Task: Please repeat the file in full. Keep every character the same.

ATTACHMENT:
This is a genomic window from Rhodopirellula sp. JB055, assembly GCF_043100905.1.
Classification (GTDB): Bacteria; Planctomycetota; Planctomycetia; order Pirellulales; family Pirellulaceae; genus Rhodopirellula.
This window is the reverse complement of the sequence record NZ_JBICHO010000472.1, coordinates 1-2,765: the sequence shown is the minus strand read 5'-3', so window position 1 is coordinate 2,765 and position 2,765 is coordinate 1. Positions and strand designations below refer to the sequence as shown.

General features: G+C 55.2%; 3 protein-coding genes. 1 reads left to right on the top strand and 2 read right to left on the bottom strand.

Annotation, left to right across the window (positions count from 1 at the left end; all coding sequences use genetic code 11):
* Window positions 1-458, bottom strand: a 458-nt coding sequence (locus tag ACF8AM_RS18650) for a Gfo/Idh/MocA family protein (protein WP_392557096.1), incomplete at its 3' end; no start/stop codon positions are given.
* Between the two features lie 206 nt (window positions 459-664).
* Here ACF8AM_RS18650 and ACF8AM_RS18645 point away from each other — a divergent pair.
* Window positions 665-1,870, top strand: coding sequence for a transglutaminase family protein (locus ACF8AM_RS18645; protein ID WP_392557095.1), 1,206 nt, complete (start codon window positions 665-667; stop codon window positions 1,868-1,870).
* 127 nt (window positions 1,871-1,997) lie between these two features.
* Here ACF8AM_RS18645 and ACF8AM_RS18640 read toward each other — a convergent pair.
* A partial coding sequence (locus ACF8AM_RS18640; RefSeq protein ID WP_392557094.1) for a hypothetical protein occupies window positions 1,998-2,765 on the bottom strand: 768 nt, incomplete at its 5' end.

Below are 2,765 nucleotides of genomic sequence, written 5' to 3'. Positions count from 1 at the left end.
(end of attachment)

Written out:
This is a genomic window from Rhodopirellula sp. JB055, assembly GCF_043100905.1.
Classification (GTDB): Bacteria; Planctomycetota; Planctomycetia; order Pirellulales; family Pirellulaceae; genus Rhodopirellula.
This window is the reverse complement of the sequence record NZ_JBICHO010000472.1, coordinates 1-2,765: the sequence shown is the minus strand read 5'-3', so window position 1 is coordinate 2,765 and position 2,765 is coordinate 1. Positions and strand designations below refer to the sequence as shown.

General features: G+C 55.2%; 3 protein-coding genes. 1 reads left to right on the top strand and 2 read right to left on the bottom strand.

Annotation, left to right across the window (positions count from 1 at the left end; all coding sequences use genetic code 11):
* Window positions 1-458, bottom strand: a 458-nt coding sequence (locus tag ACF8AM_RS18650) for a Gfo/Idh/MocA family protein (protein WP_392557096.1), incomplete at its 3' end; no start/stop codon positions are given.
* Between the two features lie 206 nt (window positions 459-664).
* Here ACF8AM_RS18650 and ACF8AM_RS18645 point away from each other — a divergent pair.
* Window positions 665-1,870, top strand: coding sequence for a transglutaminase family protein (locus ACF8AM_RS18645; protein ID WP_392557095.1), 1,206 nt, complete (start codon window positions 665-667; stop codon window positions 1,868-1,870).
* 127 nt (window positions 1,871-1,997) lie between these two features.
* Here ACF8AM_RS18645 and ACF8AM_RS18640 read toward each other — a convergent pair.
* A partial coding sequence (locus ACF8AM_RS18640; RefSeq protein ID WP_392557094.1) for a hypothetical protein occupies window positions 1,998-2,765 on the bottom strand: 768 nt, incomplete at its 5' end.

Below are 2,765 nucleotides of genomic sequence, written 5' to 3'. Positions count from 1 at the left end.